Last week we took an afternoon off from the mayhem to go to a movie. Lincoln, to be precise. It is hard for me to sit in a theater for long periods of time. Similar to airplane seats, theater seats are designed more for a show of comfort rather than comfort itself. After two hours, no matter how much 500 calorie a bite buttered popcorn I consume to take my mind off of it, the squirming commences. Before long I look like a worm snared in a bird’s beak. Nature did not provide me with a great deal of padding in the posterior regions of my body, a trait running through my mother’s side of the family tree. Perhaps I need to invest in inflatable drawers for such situations.
Lincoln, I thought, was very well done. The director avoided puffing it up with Hollywood glitz, rather depicting the characters and their surroundings as I imagine they might have appeared during that period of our history. Long, however, very long. After the second hour the squirming became so pronounced I caught my other half scanning the theater for open seats. I forgot, even after reminded, to turn off my cell phone. Experts in the psychological sciences say people never “forget” to do anything, but I find I often do in spite of them saying so.
Luck not being one of my strong suits, my phone waited to ring until a lull in the action. At first blast my other half, not a fan of public scenes, began squirming himself. Rifling through my enormous bag, I located the half a peanut butter and banana sandwich left over from lunch the day before, mummified remains of a throat lozenge, and the carcass of a dead sea lion (just wanted to see if you were awake), but no cell phone. Reaching the required ring amount, my phone took over and redirected the call to voicemail. Moments later during a particularly poignant scene my bag announced loudly “voicemail received”. As often happens when one person yawns another will, my ringing phone became contagious. Several other phones woke in the darkness and a background symphony of ringtones began. Perhaps we’d started a new phenomenon, like flash mobs with phones? Men could be heard grumbling as women either answered, really bad behavior, or searched for their phones.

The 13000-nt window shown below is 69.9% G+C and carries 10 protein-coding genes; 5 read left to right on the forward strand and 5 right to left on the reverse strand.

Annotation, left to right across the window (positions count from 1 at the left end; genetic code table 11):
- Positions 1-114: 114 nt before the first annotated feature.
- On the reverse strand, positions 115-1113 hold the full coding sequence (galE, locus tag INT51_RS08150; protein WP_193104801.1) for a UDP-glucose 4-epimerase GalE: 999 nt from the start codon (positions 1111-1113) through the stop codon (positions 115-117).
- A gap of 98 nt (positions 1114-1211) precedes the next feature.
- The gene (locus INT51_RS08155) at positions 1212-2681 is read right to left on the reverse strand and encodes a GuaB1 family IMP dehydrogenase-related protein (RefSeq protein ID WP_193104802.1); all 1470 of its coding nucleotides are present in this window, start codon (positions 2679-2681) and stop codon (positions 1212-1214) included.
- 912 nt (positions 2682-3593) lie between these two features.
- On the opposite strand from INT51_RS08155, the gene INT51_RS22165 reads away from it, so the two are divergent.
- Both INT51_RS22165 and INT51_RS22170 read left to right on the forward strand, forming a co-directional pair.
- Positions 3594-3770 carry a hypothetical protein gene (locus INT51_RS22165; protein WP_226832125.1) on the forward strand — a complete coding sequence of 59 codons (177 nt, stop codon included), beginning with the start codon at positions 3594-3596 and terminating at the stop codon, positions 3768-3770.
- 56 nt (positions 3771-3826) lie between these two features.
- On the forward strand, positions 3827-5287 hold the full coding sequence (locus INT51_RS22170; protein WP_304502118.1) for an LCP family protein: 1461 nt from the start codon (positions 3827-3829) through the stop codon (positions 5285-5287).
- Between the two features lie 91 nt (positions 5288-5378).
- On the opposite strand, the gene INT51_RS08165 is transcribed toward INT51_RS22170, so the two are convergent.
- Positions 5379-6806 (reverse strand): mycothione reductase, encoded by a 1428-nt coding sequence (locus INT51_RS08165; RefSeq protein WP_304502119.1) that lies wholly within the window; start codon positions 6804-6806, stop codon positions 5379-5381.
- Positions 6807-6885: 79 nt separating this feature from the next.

Even though movies can be downloaded or ordered at a click of the remote, I like to see them on the big screen on occasion. There was a time when I couldn’t walk in a darkened theater, much less sit down. Not due to my lack of padding, but deeper issues. Problems began after moving across country from Longview, Washington to Ashdown, Arkansas. We were four on the road, two vehicles, my other half in his truck and me and one small dog and a very old and very ornery cat in our car. From the beginning the trip was fraught with problems. In Utah we experienced incredible electrical storms, my brakes began to fail as I descended the steep downgrades crossing the Continental Divide, and two flat tires were changed during that trip, one on top of a mountainside in the pitch black of night and the other on a desolate stretch of highway crossing the Great Salt Flats. When all else failed to aggravate we could rely on our constant companion on the road, the unrelenting heat holding the midsection of the country captive that year.
Ashdown, as it turned out, was a small rural town 45 minutes north of Texarkana, largely supported by a lumber mill. Stepping out of the car I was captured by the oppressive heat and humidity, ripe smells, and overabundance of insect life buzzing around my head. To me it was like exploring the dark side of the moon. A pungent smell lingered over the town. Later I was told it was attributed to the aromatic marriage of chemicals used to treat the paper pulp comingling with the mulchy undergrowth of the prolific flora of the area kept moist by daily bursts of rain.